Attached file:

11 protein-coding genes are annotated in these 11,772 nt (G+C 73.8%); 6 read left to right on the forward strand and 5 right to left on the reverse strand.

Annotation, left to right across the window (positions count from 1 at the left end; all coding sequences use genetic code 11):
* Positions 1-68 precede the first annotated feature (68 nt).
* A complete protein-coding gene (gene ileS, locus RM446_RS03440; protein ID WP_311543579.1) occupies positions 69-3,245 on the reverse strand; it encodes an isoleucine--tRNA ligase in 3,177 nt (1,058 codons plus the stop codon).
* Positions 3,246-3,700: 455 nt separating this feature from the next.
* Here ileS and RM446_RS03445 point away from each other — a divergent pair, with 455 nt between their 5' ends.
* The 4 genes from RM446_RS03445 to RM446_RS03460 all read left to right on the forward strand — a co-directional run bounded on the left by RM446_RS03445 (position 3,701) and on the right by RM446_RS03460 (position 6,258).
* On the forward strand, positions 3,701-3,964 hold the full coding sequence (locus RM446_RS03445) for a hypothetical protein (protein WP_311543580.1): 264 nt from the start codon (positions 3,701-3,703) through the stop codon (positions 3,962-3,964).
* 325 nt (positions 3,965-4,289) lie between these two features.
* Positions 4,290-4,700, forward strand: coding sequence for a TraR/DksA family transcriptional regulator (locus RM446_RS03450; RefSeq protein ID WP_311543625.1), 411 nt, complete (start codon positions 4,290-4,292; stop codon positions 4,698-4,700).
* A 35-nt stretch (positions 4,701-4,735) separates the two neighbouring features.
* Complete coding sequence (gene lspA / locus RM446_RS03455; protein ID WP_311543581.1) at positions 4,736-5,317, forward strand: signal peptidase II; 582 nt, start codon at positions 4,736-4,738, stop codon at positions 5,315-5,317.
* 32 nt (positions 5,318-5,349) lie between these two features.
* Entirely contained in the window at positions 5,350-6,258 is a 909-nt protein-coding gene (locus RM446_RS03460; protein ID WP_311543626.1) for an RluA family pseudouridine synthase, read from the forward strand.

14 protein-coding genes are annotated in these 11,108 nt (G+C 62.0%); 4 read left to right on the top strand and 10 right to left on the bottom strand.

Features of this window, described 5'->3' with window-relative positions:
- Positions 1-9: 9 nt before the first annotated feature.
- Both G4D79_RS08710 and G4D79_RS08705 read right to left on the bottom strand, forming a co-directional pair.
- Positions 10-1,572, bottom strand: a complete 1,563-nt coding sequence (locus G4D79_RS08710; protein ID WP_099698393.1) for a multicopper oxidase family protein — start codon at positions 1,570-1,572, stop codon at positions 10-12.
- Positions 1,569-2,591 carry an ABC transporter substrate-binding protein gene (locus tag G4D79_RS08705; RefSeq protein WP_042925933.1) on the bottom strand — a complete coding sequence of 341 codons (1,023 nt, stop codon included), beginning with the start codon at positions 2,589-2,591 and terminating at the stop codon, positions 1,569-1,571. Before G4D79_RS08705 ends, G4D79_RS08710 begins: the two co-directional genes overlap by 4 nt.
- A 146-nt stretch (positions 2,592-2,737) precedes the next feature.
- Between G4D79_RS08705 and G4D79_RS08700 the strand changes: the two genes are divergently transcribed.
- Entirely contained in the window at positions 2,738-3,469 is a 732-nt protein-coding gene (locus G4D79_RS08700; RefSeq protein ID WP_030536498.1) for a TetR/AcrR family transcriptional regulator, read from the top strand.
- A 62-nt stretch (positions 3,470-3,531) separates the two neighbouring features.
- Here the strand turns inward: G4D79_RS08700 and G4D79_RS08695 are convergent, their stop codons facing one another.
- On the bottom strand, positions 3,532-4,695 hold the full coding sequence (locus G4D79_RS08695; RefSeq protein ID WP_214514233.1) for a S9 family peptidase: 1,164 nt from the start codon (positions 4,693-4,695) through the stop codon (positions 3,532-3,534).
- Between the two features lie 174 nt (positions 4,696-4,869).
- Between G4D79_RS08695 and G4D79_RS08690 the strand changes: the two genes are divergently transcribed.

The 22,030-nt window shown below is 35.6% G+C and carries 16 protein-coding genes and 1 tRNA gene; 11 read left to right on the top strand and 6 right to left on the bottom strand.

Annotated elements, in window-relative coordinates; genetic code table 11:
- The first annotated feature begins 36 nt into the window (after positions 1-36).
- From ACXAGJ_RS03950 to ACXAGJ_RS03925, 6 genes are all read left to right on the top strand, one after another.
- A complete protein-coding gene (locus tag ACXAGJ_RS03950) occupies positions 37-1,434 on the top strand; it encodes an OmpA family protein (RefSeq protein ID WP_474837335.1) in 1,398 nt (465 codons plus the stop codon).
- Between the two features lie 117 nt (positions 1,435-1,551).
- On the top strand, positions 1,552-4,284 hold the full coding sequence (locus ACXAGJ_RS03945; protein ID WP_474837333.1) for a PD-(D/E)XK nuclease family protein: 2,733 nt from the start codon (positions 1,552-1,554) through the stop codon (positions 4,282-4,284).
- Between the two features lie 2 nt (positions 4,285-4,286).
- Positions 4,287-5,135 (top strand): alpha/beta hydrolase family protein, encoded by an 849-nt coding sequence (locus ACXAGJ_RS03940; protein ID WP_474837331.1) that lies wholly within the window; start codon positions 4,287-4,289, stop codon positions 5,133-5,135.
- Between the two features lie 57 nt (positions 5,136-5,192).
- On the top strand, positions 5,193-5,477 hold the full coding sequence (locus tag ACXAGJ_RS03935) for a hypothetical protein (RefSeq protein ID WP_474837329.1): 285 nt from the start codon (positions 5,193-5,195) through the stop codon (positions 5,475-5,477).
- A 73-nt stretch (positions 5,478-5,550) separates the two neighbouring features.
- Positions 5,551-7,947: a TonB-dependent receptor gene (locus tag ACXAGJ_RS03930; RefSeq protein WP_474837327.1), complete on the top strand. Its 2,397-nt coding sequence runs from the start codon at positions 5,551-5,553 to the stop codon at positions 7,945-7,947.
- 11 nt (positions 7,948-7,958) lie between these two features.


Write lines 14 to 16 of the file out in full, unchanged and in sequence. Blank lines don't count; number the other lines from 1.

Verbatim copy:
* Entirely contained in the window at positions 5,350-6,258 is a 909-nt protein-coding gene (locus RM446_RS03460; protein ID WP_311543626.1) for an RluA family pseudouridine synthase, read from the forward strand.

14 protein-coding genes are annotated in these 11,108 nt (G+C 62.0%); 4 read left to right on the top strand and 10 right to left on the bottom strand.

Features of this window, described 5'->3' with window-relative positions: